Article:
Crime is returning to rural Saskatchewan in full force after a pandemic-related lull, municipality leaders were told by the RCMP on Thursday.
While speaking to the Saskatchewan Association of Rural Municipalities (SARM) convention on Thursday, RCMP Assistant Commissioner Rhonda Blackmore said statistics are showing a return to pre-pandemic levels.
Property crime is on top of the RCMP’s radar when it comes to rural communities and the state of the economy might have something to do with it.
“With the price of fuel, it’s becoming a hot commodity for thefts,” said Blackmore.
“We’ve had a report of 61 thefts from fuel tanks and from jerry cans, and additional 12 thefts from actual farm equipment. So a significant number.”
Local communities have taken the matter into their own hands and formed rural crime watch groups.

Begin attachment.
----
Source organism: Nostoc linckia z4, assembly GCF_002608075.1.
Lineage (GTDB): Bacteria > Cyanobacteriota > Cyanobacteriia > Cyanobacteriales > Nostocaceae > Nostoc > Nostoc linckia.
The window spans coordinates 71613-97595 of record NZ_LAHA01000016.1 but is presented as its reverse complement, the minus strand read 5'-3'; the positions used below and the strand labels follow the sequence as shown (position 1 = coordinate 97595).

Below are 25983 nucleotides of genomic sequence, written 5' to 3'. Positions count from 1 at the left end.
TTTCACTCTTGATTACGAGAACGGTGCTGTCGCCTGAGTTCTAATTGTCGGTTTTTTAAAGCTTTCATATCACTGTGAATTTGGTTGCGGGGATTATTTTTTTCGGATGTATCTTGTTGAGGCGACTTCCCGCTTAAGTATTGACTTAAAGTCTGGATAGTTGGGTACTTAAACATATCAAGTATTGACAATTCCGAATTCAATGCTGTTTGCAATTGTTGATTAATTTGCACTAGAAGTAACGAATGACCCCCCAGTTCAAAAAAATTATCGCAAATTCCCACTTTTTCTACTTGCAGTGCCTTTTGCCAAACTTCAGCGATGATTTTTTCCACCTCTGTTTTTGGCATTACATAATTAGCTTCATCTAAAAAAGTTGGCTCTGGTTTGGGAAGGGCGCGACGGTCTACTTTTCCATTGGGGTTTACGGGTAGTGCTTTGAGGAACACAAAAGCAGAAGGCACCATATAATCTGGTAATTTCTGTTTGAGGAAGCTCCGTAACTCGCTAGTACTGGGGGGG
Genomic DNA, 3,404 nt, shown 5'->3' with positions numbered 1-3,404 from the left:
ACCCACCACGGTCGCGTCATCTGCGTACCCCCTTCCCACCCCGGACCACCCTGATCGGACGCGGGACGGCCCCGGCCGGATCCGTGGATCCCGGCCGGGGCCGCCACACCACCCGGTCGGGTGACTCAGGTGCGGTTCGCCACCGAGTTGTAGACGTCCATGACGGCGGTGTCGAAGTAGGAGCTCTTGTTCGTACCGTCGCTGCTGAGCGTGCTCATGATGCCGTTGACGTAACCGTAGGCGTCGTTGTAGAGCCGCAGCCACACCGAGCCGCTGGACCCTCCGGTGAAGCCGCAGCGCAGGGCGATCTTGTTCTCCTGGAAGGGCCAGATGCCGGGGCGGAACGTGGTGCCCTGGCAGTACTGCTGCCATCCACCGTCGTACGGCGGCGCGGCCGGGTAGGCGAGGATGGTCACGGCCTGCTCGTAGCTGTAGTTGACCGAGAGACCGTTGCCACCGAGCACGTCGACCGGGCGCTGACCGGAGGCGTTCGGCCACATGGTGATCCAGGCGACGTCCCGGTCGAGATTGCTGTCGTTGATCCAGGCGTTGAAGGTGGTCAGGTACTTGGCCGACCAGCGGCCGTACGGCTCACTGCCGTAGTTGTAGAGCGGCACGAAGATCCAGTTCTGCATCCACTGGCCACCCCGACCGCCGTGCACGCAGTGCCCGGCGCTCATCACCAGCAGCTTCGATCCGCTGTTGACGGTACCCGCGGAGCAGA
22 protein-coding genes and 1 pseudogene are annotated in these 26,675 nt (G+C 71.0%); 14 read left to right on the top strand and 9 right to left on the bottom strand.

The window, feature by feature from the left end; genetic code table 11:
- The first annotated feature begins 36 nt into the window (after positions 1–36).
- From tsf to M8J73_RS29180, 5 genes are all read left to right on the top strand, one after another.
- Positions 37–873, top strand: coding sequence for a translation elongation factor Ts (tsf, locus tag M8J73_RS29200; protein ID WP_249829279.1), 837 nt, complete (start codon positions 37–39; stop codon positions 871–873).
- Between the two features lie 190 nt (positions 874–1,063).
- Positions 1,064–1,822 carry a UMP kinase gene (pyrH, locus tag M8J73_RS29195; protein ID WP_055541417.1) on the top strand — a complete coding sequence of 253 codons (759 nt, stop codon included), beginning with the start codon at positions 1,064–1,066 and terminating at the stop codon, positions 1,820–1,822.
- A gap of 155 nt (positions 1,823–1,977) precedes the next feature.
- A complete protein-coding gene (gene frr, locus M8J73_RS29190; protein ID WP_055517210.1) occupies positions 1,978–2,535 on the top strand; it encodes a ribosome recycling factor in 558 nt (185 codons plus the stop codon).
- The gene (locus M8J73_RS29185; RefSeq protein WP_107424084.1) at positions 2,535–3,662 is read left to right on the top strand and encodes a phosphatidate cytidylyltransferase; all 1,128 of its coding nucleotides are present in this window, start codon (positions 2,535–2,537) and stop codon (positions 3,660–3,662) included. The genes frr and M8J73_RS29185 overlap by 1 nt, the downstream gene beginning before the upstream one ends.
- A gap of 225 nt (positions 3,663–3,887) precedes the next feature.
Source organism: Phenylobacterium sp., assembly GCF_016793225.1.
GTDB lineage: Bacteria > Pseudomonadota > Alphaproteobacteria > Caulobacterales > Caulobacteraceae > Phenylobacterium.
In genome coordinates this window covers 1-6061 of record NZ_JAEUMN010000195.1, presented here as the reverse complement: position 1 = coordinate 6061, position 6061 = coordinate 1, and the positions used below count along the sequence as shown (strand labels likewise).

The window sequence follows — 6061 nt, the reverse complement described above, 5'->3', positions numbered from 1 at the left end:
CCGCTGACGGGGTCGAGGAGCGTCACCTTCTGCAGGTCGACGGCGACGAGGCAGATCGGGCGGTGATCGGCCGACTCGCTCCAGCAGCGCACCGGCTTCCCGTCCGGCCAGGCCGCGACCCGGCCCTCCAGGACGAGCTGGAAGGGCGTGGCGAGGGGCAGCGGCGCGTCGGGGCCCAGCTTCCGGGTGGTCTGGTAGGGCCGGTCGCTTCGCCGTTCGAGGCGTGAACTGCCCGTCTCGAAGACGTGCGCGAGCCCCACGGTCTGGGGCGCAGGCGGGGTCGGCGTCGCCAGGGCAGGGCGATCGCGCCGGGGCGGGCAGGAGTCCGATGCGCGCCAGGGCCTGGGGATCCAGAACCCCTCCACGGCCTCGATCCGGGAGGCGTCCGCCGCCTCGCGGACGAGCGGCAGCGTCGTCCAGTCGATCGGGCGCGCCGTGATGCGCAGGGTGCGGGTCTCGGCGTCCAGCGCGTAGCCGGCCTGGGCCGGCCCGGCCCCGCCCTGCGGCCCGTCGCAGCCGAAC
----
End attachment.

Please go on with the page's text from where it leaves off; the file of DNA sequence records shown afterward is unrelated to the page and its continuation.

According to Edenwold, Saskatchewan councillor Tim Brodt, his community has “quite a big network” of volunteers dedicated to preventing crime.
SARM President Ray Orb also endorsed the idea, saying that more rural communities need to get onto crime watch programs.
“We’re working together with the RCMP to try and invigorate the rural crime watch program,” said Orb.
“No one knows the farms better than the local people.”
Last year, SARM and the Saskatchewan Urban Municipalities Association banded together to form the Saskatchewan Rural Crime Watch Association.
With help from the RCMP the group hopes to cut down police response time and help coordinate law enforcement activity.
Additionally, the Saskatchewan government introduced several laws in 2021 to help tackle property crime, including the Pawned Property Amendment Act to prevent thieves from selling stolen goods.